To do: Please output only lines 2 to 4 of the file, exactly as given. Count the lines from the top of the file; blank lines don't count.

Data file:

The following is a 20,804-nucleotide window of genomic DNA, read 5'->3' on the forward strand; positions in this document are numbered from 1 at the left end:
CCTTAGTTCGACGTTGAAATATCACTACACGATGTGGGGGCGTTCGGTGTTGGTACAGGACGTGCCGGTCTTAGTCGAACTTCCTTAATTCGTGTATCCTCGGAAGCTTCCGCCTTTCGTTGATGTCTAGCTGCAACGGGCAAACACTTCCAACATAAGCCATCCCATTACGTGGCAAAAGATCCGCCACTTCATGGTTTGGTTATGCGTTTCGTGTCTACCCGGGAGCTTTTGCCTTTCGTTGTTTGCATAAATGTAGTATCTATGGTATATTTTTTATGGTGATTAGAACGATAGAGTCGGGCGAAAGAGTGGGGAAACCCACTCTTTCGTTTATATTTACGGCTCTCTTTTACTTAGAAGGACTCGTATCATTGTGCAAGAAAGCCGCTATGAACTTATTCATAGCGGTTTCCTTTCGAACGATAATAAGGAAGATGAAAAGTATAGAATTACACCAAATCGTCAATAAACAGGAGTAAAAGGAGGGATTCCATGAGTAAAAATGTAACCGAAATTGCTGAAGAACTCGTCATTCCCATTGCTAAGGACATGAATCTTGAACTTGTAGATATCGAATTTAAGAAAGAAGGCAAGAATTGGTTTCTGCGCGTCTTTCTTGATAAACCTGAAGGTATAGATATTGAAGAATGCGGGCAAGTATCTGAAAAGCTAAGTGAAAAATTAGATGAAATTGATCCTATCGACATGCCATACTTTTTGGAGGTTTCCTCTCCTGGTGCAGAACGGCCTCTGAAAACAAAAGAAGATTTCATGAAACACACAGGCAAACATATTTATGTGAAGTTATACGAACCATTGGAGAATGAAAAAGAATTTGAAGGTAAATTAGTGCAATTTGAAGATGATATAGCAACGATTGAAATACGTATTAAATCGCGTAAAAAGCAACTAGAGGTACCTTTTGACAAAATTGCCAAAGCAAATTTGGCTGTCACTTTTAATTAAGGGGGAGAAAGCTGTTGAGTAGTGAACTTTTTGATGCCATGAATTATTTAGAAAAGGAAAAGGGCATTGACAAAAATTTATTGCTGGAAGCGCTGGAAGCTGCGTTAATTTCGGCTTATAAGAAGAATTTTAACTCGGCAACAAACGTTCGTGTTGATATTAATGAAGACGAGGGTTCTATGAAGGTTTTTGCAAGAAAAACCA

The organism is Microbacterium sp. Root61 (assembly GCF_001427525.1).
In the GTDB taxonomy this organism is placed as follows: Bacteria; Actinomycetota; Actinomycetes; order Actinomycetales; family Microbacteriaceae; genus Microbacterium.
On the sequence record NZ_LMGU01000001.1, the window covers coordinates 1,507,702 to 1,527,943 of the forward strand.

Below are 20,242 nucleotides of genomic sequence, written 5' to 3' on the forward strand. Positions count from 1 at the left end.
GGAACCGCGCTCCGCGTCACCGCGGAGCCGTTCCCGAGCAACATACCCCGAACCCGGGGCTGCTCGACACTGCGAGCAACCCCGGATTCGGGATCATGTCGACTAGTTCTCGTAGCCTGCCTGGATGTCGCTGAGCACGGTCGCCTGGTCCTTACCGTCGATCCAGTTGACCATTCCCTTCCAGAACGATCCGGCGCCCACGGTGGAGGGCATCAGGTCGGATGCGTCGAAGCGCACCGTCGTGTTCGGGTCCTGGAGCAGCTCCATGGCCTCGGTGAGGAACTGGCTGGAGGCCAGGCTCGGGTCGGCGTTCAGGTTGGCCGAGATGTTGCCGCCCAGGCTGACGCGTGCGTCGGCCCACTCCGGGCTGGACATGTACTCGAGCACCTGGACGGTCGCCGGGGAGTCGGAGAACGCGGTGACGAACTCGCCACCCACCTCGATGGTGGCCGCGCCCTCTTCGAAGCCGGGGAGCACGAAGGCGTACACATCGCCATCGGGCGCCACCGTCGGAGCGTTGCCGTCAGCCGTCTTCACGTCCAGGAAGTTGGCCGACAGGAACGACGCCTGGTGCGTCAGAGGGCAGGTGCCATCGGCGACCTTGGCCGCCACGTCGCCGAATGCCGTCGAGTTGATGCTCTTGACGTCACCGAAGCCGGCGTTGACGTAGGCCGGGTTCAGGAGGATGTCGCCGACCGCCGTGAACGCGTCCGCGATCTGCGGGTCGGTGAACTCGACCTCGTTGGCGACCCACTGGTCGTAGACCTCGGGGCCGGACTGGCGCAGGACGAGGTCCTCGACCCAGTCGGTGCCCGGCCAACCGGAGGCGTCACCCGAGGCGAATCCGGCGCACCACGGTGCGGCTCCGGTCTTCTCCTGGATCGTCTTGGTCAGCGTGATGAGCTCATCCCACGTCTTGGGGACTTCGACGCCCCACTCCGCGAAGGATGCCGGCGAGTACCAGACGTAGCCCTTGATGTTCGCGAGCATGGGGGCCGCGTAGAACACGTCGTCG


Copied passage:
CCTTAGTTCGACGTTGAAATATCACTACACGATGTGGGGGCGTTCGGTGTTGGTACAGGACGTGCCGGTCTTAGTCGAACTTCCTTAATTCGTGTATCCTCGGAAGCTTCCGCCTTTCGTTGATGTCTAGCTGCAACGGGCAAACACTTCCAACATAAGCCATCCCATTACGTGGCAAAAGATCCGCCACTTCATGGTTTGGTTATGCGTTTCGTGTCTACCCGGGAGCTTTTGCCTTTCGTTGTTTGCATAAATGTAGTATCTATGGTATATTTTTTATGGTGATTAGAACGATAGAGTCGGGCGAAAGAGTGGGGAAACCCACTCTTTCGTTTATATTTACGGCTCTCTTTTACTTAGAAGGACTCGTATCATTGTGCAAGAAAGCCGCTATGAACTTATTCATAGCGGTTTCCTTTCGAACGATAATAAGGAAGATGAAAAGTATAGAATTACACCAAATCGTCAATAAACAGGAGTAAAAGGAGGGATTCCATGAGTAAAAATGTAACCGAAATTGCTGAAGAACTCGTCATTCCCATTGCTAAGGACATGAATCTTGAACTTGTAGATATCGAATTTAAGAAAGAAGGCAAGAATTGGTTTCTGCGCGTCTTTCTTGATAAACCTGAAGGTATAGATATTGAAGAATGCGGGCAAGTATCTGAAAAGCTAAGTGAAAAATTAGATGAAATTGATCCTATCGACATGCCATACTTTTTGGAGGTTTCCTCTCCTGGTGCAGAACGGCCTCTGAAAACAAAAGAAGATTTCATGAAACACACAGGCAAACATATTTATGTGAAGTTATACGAACCATTGGAGAATGAAAAAGAATTTGAAGGTAAATTAGTGCAATTTGAAGATGATATAGCAACGATTGAAATACGTATTAAATCGCGTAAAAAGCAACTAGAGGTACCTTTTGACAAAATTGCCAAAGCAAATTTGGCTGTCACTTTTAATTAAGGGGGAGAAAGCTGTTGAGTAGTGAACTTTTTGATGCCATGAATTATTTAGAAAAGGAAAAGGGCATTGACAAAAATTTATTGCTGGAAGCGCTGGAAGCTGCGTTAATTTCGGCTTATAAGAAGAATTTTAACTCGGCAACAAACGTTCGTGTTGATATTAATGAAGACGAGGGTTCTATGAAGGTTTTTGCAAGAAAAACCA

The organism is Microbacterium sp. Root61 (assembly GCF_001427525.1).
In the GTDB taxonomy this organism is placed as follows: Bacteria; Actinomycetota; Actinomycetes; order Actinomycetales; family Microbacteriaceae; genus Microbacterium.